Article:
Ceramic-and-mortar seals on the garum jars were corroded by seawater or removed by the occasional curious octopus, the archaeologists report, but traces of the fish sauce remain inside.
So it's probably just about as edible as it was in the time of the Caesars. In case you're interested, here's a recipe from Gargilius Martialis's De medicina et de virtute herbarum:
Use fatty fish, for example, sardines, and a well-sealed (pitched) container with a 26-35 quart capacity. Add dried, aromatic herbs possessing a strong flavor, such as dill, coriander, fennel, celery, mint, oregano, and others, making a layer on the bottom of the container; then put down a layer of fish (if small, leave them whole, if large, use pieces) and over this, add a layer of salt two fingers high. Repeat these layers until the container is filled. Let it rest for seven days in the sun. Then mix the sauce daily for 20 days. After that, it becomes a liquid.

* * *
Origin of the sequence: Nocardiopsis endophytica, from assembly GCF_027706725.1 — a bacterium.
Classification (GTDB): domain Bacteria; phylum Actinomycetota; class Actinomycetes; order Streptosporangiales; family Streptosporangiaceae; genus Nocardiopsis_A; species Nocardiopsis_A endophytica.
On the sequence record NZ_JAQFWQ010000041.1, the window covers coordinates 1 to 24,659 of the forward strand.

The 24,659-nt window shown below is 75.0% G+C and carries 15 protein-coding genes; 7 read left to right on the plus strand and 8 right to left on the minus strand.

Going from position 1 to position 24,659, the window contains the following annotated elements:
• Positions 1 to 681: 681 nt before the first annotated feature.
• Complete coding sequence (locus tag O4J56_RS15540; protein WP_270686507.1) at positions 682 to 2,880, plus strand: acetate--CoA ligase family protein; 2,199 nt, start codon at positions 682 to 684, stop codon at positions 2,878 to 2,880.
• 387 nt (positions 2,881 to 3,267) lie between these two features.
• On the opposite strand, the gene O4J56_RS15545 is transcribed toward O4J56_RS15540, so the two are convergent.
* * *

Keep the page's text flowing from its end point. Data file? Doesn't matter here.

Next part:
(Reprinted from A Taste of Ancient Rome)
For this and other ancient Roman recipes (some of which look perfectly nontoxic), see Nova Online.
There were several types of garum that were made, from the cheap variety to the really good stuff. Still, fish is fish.
The best part of Latin class! Bwaha!
My brother made a batch in his fifth year of high school and taped it. Now my Latin teacher shows it every year, and he still has the bottle (from like, 5 years ago). He won't let us taste it anymore, though, because there's some kind of unknown sediment in the bottle.
I think we might go ahead and make some more this year.